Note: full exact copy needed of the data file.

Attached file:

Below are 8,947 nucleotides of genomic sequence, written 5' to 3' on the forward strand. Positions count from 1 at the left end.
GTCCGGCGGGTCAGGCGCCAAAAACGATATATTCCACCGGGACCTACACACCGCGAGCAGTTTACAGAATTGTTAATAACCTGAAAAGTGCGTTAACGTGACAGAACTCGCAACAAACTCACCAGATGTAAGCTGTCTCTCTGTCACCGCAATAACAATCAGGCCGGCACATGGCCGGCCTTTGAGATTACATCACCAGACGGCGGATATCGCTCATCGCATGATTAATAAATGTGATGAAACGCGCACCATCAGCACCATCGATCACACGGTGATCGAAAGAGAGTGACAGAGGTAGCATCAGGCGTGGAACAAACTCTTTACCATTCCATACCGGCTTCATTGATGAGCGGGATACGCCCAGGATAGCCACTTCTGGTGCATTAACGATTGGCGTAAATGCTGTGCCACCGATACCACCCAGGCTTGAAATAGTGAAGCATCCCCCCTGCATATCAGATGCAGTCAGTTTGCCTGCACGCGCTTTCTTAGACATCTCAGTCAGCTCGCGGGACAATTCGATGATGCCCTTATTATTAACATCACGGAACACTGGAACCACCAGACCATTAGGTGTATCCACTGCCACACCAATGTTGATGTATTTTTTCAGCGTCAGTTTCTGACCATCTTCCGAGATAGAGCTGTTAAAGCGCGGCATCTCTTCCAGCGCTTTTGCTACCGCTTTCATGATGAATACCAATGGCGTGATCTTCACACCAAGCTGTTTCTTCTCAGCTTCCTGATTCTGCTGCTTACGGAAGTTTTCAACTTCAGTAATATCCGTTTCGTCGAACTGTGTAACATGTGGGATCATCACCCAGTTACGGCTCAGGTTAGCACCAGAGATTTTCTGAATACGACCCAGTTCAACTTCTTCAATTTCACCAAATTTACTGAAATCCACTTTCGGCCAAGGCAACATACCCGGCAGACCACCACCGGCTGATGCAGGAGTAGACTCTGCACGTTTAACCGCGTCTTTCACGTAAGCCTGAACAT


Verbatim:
Below are 8,947 nucleotides of genomic sequence, written 5' to 3' on the forward strand. Positions count from 1 at the left end.
GTCCGGCGGGTCAGGCGCCAAAAACGATATATTCCACCGGGACCTACACACCGCGAGCAGTTTACAGAATTGTTAATAACCTGAAAAGTGCGTTAACGTGACAGAACTCGCAACAAACTCACCAGATGTAAGCTGTCTCTCTGTCACCGCAATAACAATCAGGCCGGCACATGGCCGGCCTTTGAGATTACATCACCAGACGGCGGATATCGCTCATCGCATGATTAATAAATGTGATGAAACGCGCACCATCAGCACCATCGATCACACGGTGATCGAAAGAGAGTGACAGAGGTAGCATCAGGCGTGGAACAAACTCTTTACCATTCCATACCGGCTTCATTGATGAGCGGGATACGCCCAGGATAGCCACTTCTGGTGCATTAACGATTGGCGTAAATGCTGTGCCACCGATACCACCCAGGCTTGAAATAGTGAAGCATCCCCCCTGCATATCAGATGCAGTCAGTTTGCCTGCACGCGCTTTCTTAGACATCTCAGTCAGCTCGCGGGACAATTCGATGATGCCCTTATTATTAACATCACGGAACACTGGAACCACCAGACCATTAGGTGTATCCACTGCCACACCAATGTTGATGTATTTTTTCAGCGTCAGTTTCTGACCATCTTCCGAGATAGAGCTGTTAAAGCGCGGCATCTCTTCCAGCGCTTTTGCTACCGCTTTCATGATGAATACCAATGGCGTGATCTTCACACCAAGCTGTTTCTTCTCAGCTTCCTGATTCTGCTGCTTACGGAAGTTTTCAACTTCAGTAATATCCGTTTCGTCGAACTGTGTAACATGTGGGATCATCACCCAGTTACGGCTCAGGTTAGCACCAGAGATTTTCTGAATACGACCCAGTTCAACTTCTTCAATTTCACCAAATTTACTGAAATCCACTTTCGGCCAAGGCAACATACCCGGCAGACCACCACCGGCTGATGCAGGAGTAGACTCTGCACGTTTAACCGCGTCTTTCACGTAAGCCTGAACAT